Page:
They had signed up for Project Re: Brief. “Our purpose was to take a medium that is ignored more than it is loved, and inspire a new generation of creative people to use it to make exceptionally engaging work,” says Aman Govil, the Product Marketing Manager who led the experiment. “The message that we wanted to get across is that to create great online advertising, you first need to create great advertising.” The Google team could make these new ads shimmer with technical know-how, but the legends would ensure they had heart.
“If we can shift the way the industry approaches digital advertising, we can come up with work that people will love, remember and share 50 years from now... This is the third dimension of advertising; it’s immersive and emotive.”
The challenges faced by internet advertising are surprisingly reminiscent of the 1960s. Back then, Paula Green’s boss, Bill Bernbach, co-founder of Dane Doyle Bernbach, waved studies around showing that 85 percent of advertising went unnoticed. “They don’t even hate us,” Bernbach remarked, “they’re just bored with us.” To make people take notice, he put copywriters and art directors in the same room to work on concepts collaboratively. His idea was ‘1+1=3,’ and it triggered a creative revolution. Project Re: Brief updates the concept for the digital age by adding technologists to that room.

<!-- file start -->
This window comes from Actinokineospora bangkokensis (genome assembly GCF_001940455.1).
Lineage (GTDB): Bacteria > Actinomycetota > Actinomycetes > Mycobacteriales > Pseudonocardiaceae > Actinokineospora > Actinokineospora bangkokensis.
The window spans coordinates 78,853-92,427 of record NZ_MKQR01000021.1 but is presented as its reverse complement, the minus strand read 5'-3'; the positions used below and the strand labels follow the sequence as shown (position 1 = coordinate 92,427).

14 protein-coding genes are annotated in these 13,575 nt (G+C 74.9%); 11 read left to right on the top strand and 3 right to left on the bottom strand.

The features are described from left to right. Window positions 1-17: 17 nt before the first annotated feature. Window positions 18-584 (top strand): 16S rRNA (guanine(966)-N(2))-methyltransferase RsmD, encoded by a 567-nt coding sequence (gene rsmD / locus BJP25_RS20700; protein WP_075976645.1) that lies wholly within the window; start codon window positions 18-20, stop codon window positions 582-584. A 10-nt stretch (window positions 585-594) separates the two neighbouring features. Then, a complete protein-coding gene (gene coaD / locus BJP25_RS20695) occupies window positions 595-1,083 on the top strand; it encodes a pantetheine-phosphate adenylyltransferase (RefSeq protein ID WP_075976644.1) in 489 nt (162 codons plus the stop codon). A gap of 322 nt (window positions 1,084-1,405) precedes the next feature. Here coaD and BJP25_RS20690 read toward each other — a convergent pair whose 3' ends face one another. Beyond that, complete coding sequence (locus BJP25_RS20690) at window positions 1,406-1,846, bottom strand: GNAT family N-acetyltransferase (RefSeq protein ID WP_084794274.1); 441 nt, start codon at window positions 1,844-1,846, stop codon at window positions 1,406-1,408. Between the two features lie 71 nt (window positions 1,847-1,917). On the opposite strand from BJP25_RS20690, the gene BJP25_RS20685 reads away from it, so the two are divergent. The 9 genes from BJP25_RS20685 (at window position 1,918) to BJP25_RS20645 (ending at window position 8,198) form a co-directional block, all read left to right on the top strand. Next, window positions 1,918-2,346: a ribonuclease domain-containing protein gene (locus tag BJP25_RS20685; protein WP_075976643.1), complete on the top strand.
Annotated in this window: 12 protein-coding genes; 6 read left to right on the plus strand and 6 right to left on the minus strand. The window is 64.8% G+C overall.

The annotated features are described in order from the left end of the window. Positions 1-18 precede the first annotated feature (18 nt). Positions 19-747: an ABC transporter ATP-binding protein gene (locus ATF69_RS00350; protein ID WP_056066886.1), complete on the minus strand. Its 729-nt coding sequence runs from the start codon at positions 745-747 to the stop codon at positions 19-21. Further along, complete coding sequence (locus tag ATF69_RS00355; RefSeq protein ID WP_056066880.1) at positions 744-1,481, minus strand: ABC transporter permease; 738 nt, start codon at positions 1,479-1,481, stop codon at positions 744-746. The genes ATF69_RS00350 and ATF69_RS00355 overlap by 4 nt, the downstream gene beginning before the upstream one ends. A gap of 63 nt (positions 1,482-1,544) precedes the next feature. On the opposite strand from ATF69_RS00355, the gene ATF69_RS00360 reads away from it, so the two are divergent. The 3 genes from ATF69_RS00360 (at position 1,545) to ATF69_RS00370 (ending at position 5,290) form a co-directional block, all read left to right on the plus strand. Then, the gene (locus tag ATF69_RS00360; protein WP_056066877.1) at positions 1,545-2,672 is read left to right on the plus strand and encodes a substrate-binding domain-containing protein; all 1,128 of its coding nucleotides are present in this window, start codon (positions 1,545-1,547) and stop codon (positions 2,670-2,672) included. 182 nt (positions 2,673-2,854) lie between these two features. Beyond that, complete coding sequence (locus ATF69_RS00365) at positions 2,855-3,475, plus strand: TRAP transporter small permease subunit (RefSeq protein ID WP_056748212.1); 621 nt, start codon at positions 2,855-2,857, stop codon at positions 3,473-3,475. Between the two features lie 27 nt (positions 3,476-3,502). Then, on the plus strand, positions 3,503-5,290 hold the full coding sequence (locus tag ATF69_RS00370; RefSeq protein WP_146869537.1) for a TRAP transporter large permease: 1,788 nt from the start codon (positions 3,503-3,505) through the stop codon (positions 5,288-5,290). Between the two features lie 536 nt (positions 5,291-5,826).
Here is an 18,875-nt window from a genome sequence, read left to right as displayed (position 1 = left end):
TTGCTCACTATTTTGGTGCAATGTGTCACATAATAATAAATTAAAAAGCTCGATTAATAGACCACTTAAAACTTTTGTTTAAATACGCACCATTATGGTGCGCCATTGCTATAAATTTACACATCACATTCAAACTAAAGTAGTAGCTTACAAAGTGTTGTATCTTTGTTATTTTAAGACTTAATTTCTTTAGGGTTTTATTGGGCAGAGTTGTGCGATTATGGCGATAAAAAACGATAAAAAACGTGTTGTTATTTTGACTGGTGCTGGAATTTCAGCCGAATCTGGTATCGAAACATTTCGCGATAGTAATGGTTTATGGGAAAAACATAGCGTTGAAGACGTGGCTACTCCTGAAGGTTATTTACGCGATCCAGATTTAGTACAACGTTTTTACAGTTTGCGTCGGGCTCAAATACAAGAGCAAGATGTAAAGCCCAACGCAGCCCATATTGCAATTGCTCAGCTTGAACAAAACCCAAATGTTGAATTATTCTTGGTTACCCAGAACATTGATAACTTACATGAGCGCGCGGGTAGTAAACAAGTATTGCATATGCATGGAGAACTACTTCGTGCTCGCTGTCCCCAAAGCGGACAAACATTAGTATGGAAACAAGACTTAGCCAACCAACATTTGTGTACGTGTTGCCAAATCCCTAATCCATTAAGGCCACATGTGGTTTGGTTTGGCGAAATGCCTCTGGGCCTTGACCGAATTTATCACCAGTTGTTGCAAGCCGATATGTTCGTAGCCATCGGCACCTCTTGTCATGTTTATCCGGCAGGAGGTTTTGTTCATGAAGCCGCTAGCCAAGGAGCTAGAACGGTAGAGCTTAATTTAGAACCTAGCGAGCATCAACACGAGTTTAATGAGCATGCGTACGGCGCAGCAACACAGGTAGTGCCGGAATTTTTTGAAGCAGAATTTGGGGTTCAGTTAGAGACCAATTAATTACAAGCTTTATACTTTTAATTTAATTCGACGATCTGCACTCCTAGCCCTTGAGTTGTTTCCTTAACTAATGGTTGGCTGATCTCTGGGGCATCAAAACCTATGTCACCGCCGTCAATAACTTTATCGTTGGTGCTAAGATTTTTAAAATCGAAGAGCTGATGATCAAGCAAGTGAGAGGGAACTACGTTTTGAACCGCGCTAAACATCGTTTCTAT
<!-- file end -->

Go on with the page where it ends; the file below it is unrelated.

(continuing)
Google came up with the idea after talking about adapting classic ads into banners with New York-based creative agency Johannes Leonardo. According to Govil, it evolved after he saw the documentary Art & Copy, about 1970s ad world mavericks. “If we can shift the way the industry approaches building digital advertising, we can come up with amazing work that people will love, remember, and share 50 years from now,” he says.
Govil decided to capture this tech-driven creative process on film, almost like a lab book – a key part of every experiment. That’s when Art & Copy director Doug Pray stepped in. According to Deepak Ramanathan, Google’s Head of Marketing, Display Ads, he’s captured a transformation that could be every bit as profound as the shift to colour from black and white, or to 3D from 2D: “This is the third dimension of advertising; it’s immersive and emotive,” he says.